Today is my grandmother Roberta McCain’s 100th birthday.
If you don’t know about my grandmother, let me give you a little rundown. When people tell me that I must get my maverick gene from my father, they are only half right. My father and I both have inherited our rebellious personalities from Nana. She has always lived her life on her own terms, something that was once considered quite scandalous, given the times she grew up in.
My grandmother is a twin (her sister Rowena lived to be 99) and was born in Oklahoma on Feb. 7, 1912. In 1933 she eloped with my grandfather, Adm. John S. McCain Jr., at Caesars, a bar in Tijuana, Mexico, becoming daughter-in-law to my great-grandfather, also a Navy admiral. She was no average housewife, always outspoken and giving opinions to my grandfather, who was, more often than not, away from her on duty.
She was known for dressing glamorously and holding fabulous dinner parties on Navy bases, and also for not having a lot of patience for excuses, especially from my father when he was growing up and acting out. When I was a little girl and we would visit my grandmother whenever we were in D.C., she would always greet us at the door in elegant suits or gowns with matching pearls and earrings. Her house is decorated with treasures of the 1930s and '40s, from Oriental rugs to oil paintings, sculptures of Navy ships, trinkets from her world travels, and many, many pictures from her long and colorful life. During our visit she would serve tea in old china and tell us stories about my father when he was little. She once hit him over the head with a thermos in the back of a car because he was acting up so badly on a road trip.
I remember one time when she came to our cabin in Sedona, Ariz., she went fishing for trout in a Chanel suit, panty hose, and pearls. She baited the line and stood on the muddy bank in that outfit. She always told me that a woman needs to look her best and wear lipstick whenever she leaves the house. I should really heed her advice more often. I am sure she would be appalled that I even own Uggs.
There are many notorious stories about my grandmother, but I think my favorite is from a few years ago when she was traveling in Europe. She wanted to rent a car—and was told that, unfortunately, she was too old, at 90, to legally rent a car. So she bought one instead and drove around Europe in that car. She has spent most of my life traveling the world. After her husband passed away in 1981 and her children were grown, she spent most of her time on adventures all over Asia, Africa, and Europe. She was always on the go, always exploring new places, and always worrying my father as to her whereabouts and safety in foreign countries.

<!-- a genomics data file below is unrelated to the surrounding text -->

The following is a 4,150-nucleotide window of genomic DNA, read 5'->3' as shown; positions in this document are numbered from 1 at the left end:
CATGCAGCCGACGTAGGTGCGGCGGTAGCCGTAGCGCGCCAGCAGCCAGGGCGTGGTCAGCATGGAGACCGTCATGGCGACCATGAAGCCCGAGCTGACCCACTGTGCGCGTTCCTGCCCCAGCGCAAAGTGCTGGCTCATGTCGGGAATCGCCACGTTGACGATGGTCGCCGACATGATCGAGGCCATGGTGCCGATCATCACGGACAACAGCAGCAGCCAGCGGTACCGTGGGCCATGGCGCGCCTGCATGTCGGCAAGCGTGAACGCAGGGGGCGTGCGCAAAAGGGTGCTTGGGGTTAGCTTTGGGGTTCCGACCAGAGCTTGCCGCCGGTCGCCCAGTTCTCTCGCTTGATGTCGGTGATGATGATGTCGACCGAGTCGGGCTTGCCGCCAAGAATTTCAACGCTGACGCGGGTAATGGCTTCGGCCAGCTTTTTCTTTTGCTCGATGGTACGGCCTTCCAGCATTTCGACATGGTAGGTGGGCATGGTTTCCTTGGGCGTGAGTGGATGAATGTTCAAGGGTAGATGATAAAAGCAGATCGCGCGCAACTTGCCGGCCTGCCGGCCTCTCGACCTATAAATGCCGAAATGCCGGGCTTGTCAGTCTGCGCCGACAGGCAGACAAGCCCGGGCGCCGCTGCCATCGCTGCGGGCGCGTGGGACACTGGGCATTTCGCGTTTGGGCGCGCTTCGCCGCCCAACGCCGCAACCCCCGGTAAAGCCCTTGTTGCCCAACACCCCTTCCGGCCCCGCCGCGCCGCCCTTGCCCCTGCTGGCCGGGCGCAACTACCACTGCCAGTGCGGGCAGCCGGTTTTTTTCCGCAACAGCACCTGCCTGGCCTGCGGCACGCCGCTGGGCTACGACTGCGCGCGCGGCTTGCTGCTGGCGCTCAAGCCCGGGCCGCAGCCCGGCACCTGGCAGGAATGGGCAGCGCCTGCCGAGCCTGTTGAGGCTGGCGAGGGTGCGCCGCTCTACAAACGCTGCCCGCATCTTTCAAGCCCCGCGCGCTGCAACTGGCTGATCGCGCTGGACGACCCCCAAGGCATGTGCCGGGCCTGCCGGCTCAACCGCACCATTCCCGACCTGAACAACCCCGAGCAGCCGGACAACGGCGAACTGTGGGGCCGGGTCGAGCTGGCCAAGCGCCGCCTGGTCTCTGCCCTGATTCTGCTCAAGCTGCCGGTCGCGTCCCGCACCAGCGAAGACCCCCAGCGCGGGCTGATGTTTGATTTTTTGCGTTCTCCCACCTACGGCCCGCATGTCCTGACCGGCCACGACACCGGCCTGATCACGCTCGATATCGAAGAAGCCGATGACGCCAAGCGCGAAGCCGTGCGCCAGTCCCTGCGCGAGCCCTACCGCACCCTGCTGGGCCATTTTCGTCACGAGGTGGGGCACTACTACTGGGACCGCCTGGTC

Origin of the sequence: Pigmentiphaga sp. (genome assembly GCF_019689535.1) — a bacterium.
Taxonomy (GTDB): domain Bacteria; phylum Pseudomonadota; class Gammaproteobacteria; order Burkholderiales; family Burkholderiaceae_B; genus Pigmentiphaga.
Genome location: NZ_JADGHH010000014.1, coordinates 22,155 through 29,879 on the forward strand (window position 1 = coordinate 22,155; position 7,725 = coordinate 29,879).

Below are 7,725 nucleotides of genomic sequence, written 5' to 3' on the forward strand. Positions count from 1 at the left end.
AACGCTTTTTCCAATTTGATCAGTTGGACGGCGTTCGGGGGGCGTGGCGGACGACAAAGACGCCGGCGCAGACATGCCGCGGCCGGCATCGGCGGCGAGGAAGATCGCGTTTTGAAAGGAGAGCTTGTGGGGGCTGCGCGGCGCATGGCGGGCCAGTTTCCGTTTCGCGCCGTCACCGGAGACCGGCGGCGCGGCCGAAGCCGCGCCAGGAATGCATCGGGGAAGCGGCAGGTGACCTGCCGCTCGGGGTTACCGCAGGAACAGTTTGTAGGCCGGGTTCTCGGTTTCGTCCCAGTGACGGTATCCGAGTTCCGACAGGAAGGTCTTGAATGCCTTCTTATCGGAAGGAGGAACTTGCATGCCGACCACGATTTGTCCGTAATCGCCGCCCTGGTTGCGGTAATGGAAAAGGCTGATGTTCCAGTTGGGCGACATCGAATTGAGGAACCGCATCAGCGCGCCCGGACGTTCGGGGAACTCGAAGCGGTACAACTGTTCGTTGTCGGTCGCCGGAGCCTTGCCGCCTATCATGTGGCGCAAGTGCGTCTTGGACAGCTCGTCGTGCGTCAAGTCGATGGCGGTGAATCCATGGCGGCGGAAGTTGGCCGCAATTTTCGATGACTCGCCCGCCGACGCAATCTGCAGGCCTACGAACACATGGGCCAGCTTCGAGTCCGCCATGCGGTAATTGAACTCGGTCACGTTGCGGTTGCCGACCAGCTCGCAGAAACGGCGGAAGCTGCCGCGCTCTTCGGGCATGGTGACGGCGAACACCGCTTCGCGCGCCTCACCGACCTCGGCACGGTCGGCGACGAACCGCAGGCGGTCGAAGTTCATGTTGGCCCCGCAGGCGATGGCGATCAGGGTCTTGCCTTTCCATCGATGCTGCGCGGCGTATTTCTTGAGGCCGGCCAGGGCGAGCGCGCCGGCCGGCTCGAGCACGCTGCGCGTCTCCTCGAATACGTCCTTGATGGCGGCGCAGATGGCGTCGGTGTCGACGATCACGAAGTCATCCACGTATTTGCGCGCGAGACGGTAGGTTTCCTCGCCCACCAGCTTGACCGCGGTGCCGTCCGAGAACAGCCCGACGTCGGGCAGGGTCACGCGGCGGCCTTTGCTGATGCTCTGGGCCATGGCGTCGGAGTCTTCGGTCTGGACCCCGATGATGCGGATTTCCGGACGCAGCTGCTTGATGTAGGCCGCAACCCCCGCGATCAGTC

During the last presidential election, after my father became the Republican nominee, she campaigned on the road with the rest of my family as hard as anybody else. When she rode on my father’s bus, she had a tendency to grill his advisers on their strategy. And she had some advice for me too: stand up straight onstage! She was really our secret weapon, skillfully charming reporters and putting to rest any questions about what aging looks like in the McCain family. Voters adored her and ate up her every word at events. She appeared on The Tonight Show With Jay Leno, landed a spread in Vogue, and has a Facebook fan page. She still says controversial things in interviews, my favorite being the time she said Rush Limbaugh is an entertainer and “doesn’t represent the Republican Party that I belong to.”
At President Obama’s inauguration, she accompanied my mother and father and proceeded to flirt with Val Kilmer before the ceremony. And for the record, Val, she’s available and still brings up how handsome you are.
She once hit my dad over the head with a thermos.
She insists on being informed whenever I am on television, and she gets irritated when I forget to tell her. But my favorite thing about my grandmother is her lust for life and how much she has shown me about living every day to the fullest. To say my grandmother has paved the way for me, and so many women out there like me, is an understatement. It’s because of women like my grandmother Roberta—women who have lived their lives fearlessly, on their own terms—that I am who I am. I’m grateful to have such an inspiring woman as a grandmother.
Happy birthday, Nana McCain. You’re the original maverick.